But what of the seventh match? Another tour match, Gents v Players, or a big Championship fixture further illustrating the remarkable record breaking summer enjoyed by Compton and Edrich? Arlott sets the scene thus:-

It is truly happy for any man who loves cricket to go away from the hub of cricket, the Tests and tourists and trials and the great grounds, to the less imposing centres where the play may be less ‘important’ (whatever that may mean in cricket), but has the character of the people who play it and the places where it is played.

The game is a championship fixture between Glamorgan and Worcestershire, two counties destined to finish in mid table. The location for the match was Ebbw Vale, hosting only it’s second ever First Class match. The two counties played out an entertaining draw, and Arlott’s account includes a visit to a rest day match played as part of the fund raising campaign of that summer’s Worcestershire beneficiary, Reg Perks, an opening bowler who like Butler won two Test caps, in his case just before the war.

The match reports followed by the series averages take up the first 159 pages of the book, the remainder being occupied by pen portraits of a selection of Englishmen, and then each of the South African tourists. Not every man who played for England in the series is profiled, and indeed there are only eight men featured at all, three of whom (Maurice Tremlett, Bertie Buse and Walter Robins) did not feature in the series, so in this section of the book Arlott clearly chose only those he wanted to write about (the first two men dealt with, not unnaturally, were Compton and Edrich).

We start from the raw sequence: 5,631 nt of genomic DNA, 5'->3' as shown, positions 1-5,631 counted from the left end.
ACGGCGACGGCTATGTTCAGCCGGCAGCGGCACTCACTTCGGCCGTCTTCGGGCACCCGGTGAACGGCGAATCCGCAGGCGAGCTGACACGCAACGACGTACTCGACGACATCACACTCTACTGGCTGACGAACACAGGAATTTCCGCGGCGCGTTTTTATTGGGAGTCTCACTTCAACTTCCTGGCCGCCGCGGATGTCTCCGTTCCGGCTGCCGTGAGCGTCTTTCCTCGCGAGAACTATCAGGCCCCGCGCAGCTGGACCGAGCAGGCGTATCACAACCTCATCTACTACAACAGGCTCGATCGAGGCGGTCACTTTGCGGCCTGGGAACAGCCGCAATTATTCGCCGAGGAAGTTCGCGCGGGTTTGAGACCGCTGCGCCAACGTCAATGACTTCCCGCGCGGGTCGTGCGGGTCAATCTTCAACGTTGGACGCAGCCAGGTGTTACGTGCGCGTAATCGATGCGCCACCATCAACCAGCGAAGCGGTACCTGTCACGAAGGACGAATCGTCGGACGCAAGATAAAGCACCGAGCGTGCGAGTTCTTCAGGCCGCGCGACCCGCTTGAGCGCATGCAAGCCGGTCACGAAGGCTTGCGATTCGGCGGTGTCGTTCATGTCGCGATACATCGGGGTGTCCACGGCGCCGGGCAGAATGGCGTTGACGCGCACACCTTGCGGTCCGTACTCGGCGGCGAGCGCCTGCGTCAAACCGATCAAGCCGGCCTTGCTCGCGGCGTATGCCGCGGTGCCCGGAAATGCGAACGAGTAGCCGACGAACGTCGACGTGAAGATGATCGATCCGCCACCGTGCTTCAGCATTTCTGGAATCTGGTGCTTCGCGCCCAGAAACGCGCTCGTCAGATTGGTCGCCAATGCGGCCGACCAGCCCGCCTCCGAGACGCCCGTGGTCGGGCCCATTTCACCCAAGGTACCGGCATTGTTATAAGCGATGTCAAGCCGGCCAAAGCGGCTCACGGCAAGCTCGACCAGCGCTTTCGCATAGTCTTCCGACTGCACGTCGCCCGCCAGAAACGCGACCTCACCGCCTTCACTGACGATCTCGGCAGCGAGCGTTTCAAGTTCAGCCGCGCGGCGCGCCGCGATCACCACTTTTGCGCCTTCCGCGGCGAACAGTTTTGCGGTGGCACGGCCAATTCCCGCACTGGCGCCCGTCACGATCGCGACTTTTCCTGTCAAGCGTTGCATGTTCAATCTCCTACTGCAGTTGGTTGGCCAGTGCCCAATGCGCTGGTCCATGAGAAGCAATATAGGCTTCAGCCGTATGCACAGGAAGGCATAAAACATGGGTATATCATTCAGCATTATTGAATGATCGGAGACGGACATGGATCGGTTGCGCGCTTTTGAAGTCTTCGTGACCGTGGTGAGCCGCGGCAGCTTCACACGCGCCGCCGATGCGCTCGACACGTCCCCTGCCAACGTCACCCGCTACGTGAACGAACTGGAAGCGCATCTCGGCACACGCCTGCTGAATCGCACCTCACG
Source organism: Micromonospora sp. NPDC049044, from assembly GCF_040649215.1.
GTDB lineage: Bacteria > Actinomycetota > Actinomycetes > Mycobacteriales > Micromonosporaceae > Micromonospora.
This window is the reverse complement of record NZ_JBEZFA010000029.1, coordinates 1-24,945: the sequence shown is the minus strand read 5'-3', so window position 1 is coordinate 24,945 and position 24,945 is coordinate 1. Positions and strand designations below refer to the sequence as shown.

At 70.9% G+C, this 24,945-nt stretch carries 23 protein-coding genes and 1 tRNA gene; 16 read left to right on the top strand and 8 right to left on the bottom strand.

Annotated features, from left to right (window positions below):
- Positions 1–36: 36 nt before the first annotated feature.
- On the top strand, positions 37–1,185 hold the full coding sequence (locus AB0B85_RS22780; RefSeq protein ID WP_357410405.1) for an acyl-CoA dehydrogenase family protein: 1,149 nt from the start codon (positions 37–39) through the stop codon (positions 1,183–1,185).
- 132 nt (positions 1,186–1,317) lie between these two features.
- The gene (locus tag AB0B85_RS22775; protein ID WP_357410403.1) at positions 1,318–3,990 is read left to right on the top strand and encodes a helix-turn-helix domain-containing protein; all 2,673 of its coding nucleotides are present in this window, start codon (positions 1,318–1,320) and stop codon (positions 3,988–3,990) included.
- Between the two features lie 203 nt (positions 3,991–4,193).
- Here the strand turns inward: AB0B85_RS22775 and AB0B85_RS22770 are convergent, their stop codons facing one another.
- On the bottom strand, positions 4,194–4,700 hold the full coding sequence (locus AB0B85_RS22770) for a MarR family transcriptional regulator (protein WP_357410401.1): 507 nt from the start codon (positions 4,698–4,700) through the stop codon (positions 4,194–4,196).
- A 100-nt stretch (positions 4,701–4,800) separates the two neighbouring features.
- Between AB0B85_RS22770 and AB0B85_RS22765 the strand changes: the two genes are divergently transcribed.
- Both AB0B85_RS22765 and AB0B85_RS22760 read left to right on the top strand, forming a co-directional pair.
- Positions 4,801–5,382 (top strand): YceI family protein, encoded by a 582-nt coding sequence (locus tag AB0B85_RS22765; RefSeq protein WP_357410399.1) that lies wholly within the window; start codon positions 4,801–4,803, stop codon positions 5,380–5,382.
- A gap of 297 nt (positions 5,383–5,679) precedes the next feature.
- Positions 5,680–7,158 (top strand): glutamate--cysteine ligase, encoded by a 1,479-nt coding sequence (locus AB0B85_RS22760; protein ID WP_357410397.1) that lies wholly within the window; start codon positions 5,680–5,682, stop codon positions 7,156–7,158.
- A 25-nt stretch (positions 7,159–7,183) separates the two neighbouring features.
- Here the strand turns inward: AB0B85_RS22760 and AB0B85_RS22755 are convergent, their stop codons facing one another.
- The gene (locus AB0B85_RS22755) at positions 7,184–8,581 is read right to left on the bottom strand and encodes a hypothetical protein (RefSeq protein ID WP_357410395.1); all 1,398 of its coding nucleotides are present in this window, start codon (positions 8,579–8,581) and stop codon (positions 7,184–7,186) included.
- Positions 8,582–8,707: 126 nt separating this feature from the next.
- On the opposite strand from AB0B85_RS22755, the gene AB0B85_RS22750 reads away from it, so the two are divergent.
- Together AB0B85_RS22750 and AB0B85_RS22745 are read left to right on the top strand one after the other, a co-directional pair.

As far as the South Africans are concerned Arlott profiles all 17 tourists, including those who did not appear in the Tests. These are satisfying sources of biographical information about a number of men who have not otherwise made a mark on cricket literature, and a timely reminder that a few, most noticeably opening batsman Bruce Mitchell and skipper Alan Melville, would make excellent subjects for biographies.

After many years I have to say I much enjoyed reading Gone to the Cricket, the first of four similarly designed books from Arlott from this publisher that were to appear annually from 1948 to 1951. Looking around this one seems to be the hardest of the four to track down, but even so there are copies around, and the book is not particularly costly, particularly if a buyer is happy with a 1986 Pavilion Library reprint which, packaging it with Arlott’s account of The Invincibles’ series, reproduced the book in Two Summers at the Tests.

*I know Padwick lists another one, John Kay’s Cuts and Glances, but only 47 of the book’s 140 pages were taken up with the South African’s visit.

**His first had been Indian Summer, published the previous year, and an account of the Indian tour of 1946. There was also a book on that tour published in India, LN Mathur’s The Fight for the Rubber.